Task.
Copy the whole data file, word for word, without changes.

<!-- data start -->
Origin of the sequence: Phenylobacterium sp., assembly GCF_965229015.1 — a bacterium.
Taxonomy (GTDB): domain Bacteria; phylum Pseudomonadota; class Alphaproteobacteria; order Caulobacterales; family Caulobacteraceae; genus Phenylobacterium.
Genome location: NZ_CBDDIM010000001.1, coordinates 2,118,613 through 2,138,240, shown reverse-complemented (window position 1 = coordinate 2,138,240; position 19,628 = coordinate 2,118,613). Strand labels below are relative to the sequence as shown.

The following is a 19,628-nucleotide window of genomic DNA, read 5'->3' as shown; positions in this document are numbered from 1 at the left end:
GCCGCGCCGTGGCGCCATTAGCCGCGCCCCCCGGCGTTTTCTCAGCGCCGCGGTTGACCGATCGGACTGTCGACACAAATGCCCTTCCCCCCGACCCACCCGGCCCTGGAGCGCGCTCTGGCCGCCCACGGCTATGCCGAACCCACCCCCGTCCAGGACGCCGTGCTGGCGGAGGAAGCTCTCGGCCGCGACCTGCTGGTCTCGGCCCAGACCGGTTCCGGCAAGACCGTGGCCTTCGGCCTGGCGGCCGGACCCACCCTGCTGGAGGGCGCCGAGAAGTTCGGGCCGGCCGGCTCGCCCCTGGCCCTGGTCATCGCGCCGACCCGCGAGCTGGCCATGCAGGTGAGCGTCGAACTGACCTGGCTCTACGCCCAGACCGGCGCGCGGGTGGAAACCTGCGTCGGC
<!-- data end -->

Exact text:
Origin of the sequence: Phenylobacterium sp., assembly GCF_965229015.1 — a bacterium.
Taxonomy (GTDB): domain Bacteria; phylum Pseudomonadota; class Alphaproteobacteria; order Caulobacterales; family Caulobacteraceae; genus Phenylobacterium.
Genome location: NZ_CBDDIM010000001.1, coordinates 2,118,613 through 2,138,240, shown reverse-complemented (window position 1 = coordinate 2,138,240; position 19,628 = coordinate 2,118,613). Strand labels below are relative to the sequence as shown.

The following is a 19,628-nucleotide window of genomic DNA, read 5'->3' as shown; positions in this document are numbered from 1 at the left end:
GCCGCGCCGTGGCGCCATTAGCCGCGCCCCCCGGCGTTTTCTCAGCGCCGCGGTTGACCGATCGGACTGTCGACACAAATGCCCTTCCCCCCGACCCACCCGGCCCTGGAGCGCGCTCTGGCCGCCCACGGCTATGCCGAACCCACCCCCGTCCAGGACGCCGTGCTGGCGGAGGAAGCTCTCGGCCGCGACCTGCTGGTCTCGGCCCAGACCGGTTCCGGCAAGACCGTGGCCTTCGGCCTGGCGGCCGGACCCACCCTGCTGGAGGGCGCCGAGAAGTTCGGGCCGGCCGGCTCGCCCCTGGCCCTGGTCATCGCGCCGACCCGCGAGCTGGCCATGCAGGTGAGCGTCGAACTGACCTGGCTCTACGCCCAGACCGGCGCGCGGGTGGAAACCTGCGTCGGC